44


Table of Contents

 
THE GOLDMAN SACHS GROUP, INC. and SUBSIDIARIES
 
NOTES TO CONDENSED CONSOLIDATED FINANCIAL STATEMENTS (Continued)
(UNAUDITED)
 
As of March 2009, November 2008 and December 2008, the firm held mortgage servicing rights with a fair value of $139 million, $147 million and $153 million, respectively. These servicing assets represent the firm’s right to receive a future stream of cash flows, such as servicing fees, in excess of the firm’s obligation to service residential mortgages. The fair value of mortgage servicing rights will fluctuate in response to changes in certain economic variables, such as discount rates and loan prepayment rates. The firm estimates the fair value of mortgage servicing rights by using valuation models that incorporate these variables in quantifying anticipated cash flows related to servicing activities. Mortgage servicing rights are included in “Trading assets, at fair value” in the condensed consolidated statements of financial condition and are classified within level 3 of the fair value hierarchy. The following table sets forth changes in the firm’s mortgage servicing rights, as well as servicing fees earned:
 
                         
    Three Months
  Three Months
  One Month
    Ended March   Ended February   Ended December
    2009   2008   2008
    (in millions)
Balance, beginning of period
  $ 153     $ 93     $ 147  
Purchases
          212  (1)      
Servicing assets that resulted from transfers of financial assets
          3        
Changes in fair value due to changes in valuation inputs and assumptions
    (14 )     (25 )     6  
                         
Balance, end of period (2)
  $ 139     $ 283     $ 153  
                         
Contractually specified servicing fees
  $ 93     $ 65     $ 25  
                         
 
 
(1) Primarily related to the acquisition of Litton Loan Servicing LP.
 
(2) As of March 2009, the fair value was estimated using a weighted average discount rate of approximately 16% and a weighted average prepayment rate of approximately 28%. As of February 2008, the fair value was estimated using a weighted average discount rate of approximately 16% and a weighted average prepayment rate of approximately 27%. As of December 2008, the fair value was estimated using a weighted average discount rate of approximately 16% and a weighted average prepayment rate of approximately 21%.
 
Variable Interest Entities (VIEs)
 
The firm, in the ordinary course of business, retains interests in VIEs in connection with its securitization activities. The firm also purchases and sells variable interests in VIEs, which primarily issue mortgage-backed and other asset-backed securities, CDOs and CLOs, in connection with its market-making activities and makes investments in and loans to VIEs that hold performing and nonperforming debt, equity, real estate, power-related and other assets. In addition, the firm utilizes VIEs to provide investors with principal-protected notes, credit-linked notes and asset-repackaged notes designed to meet their objectives. VIEs generally purchase assets by issuing debt and equity instruments.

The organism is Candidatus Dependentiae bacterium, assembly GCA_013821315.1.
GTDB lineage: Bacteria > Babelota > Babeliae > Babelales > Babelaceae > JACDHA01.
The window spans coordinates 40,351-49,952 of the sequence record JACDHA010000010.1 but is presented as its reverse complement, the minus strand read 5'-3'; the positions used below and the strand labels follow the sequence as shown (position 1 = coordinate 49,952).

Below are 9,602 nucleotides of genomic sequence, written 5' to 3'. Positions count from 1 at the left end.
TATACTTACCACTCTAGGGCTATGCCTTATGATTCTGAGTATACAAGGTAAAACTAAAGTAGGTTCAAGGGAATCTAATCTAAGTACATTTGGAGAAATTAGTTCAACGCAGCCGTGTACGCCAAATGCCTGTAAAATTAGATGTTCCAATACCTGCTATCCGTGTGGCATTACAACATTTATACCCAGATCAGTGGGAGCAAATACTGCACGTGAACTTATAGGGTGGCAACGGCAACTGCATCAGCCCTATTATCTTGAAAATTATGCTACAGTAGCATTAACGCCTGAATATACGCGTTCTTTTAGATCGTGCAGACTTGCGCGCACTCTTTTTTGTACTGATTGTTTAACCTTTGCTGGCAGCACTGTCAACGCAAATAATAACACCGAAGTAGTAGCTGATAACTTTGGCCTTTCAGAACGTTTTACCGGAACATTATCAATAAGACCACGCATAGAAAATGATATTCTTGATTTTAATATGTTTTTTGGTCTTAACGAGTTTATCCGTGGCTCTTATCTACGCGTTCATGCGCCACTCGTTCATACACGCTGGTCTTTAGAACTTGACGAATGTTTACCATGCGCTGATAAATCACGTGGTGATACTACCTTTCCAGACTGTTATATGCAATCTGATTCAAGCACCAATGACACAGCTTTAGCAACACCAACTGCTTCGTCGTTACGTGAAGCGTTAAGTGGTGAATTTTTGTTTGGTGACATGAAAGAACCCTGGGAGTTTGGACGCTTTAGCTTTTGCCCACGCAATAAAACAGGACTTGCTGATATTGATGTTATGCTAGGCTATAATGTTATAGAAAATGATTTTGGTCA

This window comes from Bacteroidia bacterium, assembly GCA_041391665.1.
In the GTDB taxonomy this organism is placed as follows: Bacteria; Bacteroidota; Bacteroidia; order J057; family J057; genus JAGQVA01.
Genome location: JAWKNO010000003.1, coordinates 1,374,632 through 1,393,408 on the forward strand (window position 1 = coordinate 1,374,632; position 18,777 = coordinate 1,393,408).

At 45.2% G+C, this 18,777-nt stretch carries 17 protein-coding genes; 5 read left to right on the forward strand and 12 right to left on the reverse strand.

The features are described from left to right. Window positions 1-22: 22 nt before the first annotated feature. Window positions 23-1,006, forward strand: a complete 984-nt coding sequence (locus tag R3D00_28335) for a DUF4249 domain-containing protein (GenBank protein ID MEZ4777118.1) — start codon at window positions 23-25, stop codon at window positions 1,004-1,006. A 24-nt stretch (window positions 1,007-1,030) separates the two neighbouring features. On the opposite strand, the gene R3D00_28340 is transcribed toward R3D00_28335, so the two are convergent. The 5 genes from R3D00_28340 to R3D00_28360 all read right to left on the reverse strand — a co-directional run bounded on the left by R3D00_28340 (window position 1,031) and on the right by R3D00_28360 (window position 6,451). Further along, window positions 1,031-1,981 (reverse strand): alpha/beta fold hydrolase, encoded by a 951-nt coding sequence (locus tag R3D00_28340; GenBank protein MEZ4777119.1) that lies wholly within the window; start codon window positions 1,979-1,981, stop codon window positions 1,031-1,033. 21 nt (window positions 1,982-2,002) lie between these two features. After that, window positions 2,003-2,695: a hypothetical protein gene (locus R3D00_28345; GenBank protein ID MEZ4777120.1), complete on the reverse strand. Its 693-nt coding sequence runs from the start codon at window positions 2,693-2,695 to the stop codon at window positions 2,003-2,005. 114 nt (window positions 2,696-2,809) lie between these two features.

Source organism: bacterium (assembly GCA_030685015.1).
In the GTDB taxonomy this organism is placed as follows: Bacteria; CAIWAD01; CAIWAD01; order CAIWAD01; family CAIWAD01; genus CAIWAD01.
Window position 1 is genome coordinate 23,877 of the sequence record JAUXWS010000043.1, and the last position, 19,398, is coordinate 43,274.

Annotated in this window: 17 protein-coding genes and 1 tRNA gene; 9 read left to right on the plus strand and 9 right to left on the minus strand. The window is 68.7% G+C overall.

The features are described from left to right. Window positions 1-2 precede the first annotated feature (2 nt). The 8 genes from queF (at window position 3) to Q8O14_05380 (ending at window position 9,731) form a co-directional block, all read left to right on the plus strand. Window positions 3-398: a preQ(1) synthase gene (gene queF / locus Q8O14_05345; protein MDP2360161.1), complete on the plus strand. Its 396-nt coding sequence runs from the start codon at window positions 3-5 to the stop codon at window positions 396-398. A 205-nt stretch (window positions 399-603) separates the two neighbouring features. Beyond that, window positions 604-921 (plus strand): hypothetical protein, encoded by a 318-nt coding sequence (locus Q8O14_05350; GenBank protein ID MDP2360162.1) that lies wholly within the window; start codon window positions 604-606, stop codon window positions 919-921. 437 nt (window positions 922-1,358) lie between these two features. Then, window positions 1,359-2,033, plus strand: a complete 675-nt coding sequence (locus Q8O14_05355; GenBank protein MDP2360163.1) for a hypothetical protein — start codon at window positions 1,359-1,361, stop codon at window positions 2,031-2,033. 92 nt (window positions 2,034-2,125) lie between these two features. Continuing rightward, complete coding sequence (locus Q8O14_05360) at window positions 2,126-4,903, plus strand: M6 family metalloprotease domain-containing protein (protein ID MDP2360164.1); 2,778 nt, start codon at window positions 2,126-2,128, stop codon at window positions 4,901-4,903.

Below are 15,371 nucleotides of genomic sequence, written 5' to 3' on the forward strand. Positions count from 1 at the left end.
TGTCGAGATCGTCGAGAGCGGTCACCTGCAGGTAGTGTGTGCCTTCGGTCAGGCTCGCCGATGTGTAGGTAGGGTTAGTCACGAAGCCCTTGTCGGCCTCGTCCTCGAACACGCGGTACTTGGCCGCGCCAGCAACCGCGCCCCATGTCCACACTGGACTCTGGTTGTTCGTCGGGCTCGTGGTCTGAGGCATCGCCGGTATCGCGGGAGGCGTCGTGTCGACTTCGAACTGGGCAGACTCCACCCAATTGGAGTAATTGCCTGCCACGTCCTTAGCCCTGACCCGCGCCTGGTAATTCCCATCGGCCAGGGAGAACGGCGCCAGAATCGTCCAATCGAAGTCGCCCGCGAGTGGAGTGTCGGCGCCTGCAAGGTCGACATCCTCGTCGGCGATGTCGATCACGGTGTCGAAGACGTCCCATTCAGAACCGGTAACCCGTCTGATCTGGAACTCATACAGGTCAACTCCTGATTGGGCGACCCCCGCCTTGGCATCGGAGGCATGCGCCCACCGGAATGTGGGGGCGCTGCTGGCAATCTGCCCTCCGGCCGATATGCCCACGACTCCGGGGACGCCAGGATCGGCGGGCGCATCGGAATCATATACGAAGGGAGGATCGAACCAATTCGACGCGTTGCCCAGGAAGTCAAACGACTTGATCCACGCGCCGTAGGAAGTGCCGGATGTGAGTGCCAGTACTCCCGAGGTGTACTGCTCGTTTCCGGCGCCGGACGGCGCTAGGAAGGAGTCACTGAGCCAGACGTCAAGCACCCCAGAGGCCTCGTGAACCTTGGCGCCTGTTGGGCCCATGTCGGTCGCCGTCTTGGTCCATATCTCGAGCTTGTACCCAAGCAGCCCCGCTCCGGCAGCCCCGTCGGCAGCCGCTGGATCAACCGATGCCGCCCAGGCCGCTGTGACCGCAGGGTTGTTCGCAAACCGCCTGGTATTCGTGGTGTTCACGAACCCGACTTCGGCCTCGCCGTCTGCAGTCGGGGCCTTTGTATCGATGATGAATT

45


Table of Contents

 
THE GOLDMAN SACHS GROUP, INC. and SUBSIDIARIES
 
NOTES TO CONDENSED CONSOLIDATED FINANCIAL STATEMENTS (Continued)
(UNAUDITED)
 
The firm’s significant variable interests in VIEs include senior and subordinated debt interests in mortgage-backed and asset-backed securitization vehicles, CDOs and CLOs; loan commitments; limited and general partnership interests; preferred and common stock; interest rate, foreign currency, equity, commodity and credit derivatives; and guarantees. Subsequent to the adoption of FSP No. FAS 140-4 and FIN 46(R)-8 in December 2008, any variable interests in VIEs for which the firm acted as sponsor are included in the disclosures below, regardless of significance. As a result of this change, “Assets in VIE” in the below tables include approximately $30 billion as of both March 2009 and December 2008, related to retained and purchased interests which were previously considered insignificant because the firm’s exposure to these interests is de minimis. The increase in “Assets in VIE” from November 2008 due to this change in disclosure requirements had no impact on the firm’s risk of loss or exposure related to these instruments. The firm’s exposure to these VIEs is limited to the carrying values of these retained and purchased interests, which totaled approximately $68 million and $90 million as of March 2009 and December 2008, respectively.